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After months of hybrid premieres for blockbuster films, Disney will test the efficacy of a post-COVID theatrical marketplace with exclusive big screen rollouts for Free Guy and Shang-Chi and the Legend of the Ten Rings. Free Guy, which opens this weekend after more than a year of delays, brought in $2.2 million from preview screenings Thursday night, according to Variety, which projects the Ryan Reynolds/Shawn Levy comedy to close out its North American debut with cose to $18 million.
Of course, nothing is certain with a nationwide surge of COVID-19 fueled by the more contagious Delta variant.
During an investor's call this week, Mouse House CEO Bob Chapek revealed that the studio will be trying out a 45-day theatrical window before movies make their way to the world of streaming. Since Free Guy was originally a 20th Century Fox property, there was an existing, pre-2018 acquisition agreement where it was obligated to play theatrically before premiering on HBO and (most likely) HBO Max in late September.
“We acquired [Free Guy] under a different distribution assumption and set of agreements," Chapek said (via Variety). "We don’t have the degree of freedom to do [a Premier Access release] on Free Guy." While Free Guy could eventually make its way to Disney+, the company reportedly has nothing "confirmed anything beyond the theatrical date at this point."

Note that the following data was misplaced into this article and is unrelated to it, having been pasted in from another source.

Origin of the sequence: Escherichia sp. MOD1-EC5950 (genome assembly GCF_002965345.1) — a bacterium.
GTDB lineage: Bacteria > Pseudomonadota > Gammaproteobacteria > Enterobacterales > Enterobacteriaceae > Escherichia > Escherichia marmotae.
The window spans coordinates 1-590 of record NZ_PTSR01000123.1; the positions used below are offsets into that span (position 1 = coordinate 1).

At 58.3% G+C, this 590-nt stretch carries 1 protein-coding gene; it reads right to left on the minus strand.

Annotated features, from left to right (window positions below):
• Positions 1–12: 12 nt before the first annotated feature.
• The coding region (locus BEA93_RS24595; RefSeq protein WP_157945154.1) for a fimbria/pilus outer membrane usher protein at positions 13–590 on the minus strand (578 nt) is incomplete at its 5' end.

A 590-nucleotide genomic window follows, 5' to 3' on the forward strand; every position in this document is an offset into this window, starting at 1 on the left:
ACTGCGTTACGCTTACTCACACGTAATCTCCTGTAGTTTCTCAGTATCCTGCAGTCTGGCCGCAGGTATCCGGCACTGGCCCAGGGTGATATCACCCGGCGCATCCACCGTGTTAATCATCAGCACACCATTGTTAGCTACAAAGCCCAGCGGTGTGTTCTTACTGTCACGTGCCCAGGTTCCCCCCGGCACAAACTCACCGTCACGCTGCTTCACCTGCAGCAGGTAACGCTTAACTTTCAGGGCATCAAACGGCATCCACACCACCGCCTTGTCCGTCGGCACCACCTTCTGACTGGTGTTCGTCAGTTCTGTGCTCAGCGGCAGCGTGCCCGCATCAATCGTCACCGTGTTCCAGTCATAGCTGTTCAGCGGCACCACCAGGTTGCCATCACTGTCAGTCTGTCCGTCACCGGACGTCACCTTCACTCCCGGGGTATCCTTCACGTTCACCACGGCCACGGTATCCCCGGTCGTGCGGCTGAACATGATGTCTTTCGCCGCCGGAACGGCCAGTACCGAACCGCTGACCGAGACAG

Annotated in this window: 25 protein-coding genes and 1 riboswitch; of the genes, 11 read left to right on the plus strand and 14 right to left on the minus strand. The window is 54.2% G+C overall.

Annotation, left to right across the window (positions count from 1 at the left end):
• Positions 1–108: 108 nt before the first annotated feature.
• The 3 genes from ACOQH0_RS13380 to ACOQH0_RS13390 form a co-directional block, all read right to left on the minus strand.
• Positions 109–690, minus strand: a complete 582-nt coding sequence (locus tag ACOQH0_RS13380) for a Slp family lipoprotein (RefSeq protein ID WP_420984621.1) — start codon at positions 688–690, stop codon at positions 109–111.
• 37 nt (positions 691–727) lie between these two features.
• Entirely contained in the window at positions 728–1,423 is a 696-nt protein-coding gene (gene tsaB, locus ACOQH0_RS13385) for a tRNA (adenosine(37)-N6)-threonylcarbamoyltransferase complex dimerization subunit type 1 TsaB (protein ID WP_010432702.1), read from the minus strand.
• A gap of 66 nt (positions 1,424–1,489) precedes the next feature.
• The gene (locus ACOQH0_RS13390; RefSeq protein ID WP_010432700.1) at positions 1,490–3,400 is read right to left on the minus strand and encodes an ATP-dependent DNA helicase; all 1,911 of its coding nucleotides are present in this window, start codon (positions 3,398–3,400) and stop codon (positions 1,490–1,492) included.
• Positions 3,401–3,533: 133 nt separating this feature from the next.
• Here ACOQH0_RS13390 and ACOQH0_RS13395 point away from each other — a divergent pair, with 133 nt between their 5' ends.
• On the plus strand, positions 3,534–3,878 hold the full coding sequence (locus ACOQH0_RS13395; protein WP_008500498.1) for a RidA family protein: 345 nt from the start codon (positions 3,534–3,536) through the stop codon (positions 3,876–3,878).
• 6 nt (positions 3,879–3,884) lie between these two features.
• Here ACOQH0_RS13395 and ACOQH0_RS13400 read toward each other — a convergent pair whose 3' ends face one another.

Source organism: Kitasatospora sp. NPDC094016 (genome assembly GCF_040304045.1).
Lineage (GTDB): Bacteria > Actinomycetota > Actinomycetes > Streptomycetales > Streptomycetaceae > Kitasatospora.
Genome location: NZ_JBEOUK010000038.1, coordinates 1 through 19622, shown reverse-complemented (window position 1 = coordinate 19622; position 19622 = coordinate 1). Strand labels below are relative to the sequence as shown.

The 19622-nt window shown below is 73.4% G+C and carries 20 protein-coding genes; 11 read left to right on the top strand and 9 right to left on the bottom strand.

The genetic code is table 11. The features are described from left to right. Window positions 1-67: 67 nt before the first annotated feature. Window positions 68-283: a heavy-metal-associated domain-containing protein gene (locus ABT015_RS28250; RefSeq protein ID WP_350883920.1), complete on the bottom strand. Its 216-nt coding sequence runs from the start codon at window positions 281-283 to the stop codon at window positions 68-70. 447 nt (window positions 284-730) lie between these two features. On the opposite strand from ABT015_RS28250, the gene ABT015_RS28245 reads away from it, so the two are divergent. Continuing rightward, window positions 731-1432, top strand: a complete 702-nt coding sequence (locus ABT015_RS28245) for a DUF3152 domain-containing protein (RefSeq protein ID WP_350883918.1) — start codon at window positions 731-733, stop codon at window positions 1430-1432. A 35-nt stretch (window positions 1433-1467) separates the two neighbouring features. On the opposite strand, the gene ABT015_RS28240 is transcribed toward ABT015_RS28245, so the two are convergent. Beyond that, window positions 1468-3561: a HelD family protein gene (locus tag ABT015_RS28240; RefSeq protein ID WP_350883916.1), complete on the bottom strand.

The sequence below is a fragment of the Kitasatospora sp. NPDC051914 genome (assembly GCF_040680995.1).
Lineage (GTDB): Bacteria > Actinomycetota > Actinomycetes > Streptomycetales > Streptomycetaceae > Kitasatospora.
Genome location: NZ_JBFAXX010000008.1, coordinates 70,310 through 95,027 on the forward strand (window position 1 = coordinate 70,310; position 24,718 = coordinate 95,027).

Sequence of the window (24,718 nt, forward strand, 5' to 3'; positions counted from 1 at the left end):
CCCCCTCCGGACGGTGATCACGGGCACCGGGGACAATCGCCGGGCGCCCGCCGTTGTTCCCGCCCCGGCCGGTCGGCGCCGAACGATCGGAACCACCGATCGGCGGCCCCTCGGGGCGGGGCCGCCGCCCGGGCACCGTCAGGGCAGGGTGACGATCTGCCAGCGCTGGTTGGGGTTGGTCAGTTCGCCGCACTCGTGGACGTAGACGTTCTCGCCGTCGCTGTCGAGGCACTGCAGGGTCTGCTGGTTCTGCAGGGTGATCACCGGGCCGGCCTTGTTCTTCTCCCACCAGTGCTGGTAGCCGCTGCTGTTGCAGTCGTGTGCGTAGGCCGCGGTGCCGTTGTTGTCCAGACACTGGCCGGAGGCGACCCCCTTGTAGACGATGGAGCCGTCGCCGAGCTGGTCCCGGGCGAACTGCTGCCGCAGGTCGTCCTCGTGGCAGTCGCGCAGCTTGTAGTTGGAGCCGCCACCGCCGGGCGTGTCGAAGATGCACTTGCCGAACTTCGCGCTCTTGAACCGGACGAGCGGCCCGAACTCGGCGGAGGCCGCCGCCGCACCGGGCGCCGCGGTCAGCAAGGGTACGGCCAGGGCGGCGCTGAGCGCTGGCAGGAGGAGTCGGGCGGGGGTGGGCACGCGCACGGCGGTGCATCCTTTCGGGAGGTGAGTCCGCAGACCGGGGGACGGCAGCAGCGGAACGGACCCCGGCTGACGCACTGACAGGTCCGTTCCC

And what of Shang-Chi? Well, due to exhibitor contracts, Disney and Marvel Studios cannot enact the same theatrical/Premier Access strategy used for Black Widow, which became the first MCU tentpole to be made available online.
As we all know by now, that decision resulted in an acrimonious legal rift between the studio and Scarlett Johansson. The Legend of the Ten Rings will also play exclusively in theaters for 45 days — starting on Friday, Sep. 3 — before it arrives on Disney+ at the tail end of October. Chapek described this model as “an interesting experiment" and “another data point," writes Deadline.
That said, if the global health crisis doesn't start to let up soon, we may be seeing another influx of big titles with split releases. “We value flexibility in being able to make last-minute calls,” the CEO said, adding that the company "didn’t anticipate the resurgence of COVID." With so much uncertainty right now, Chapek concluded that there's "nothing in stone."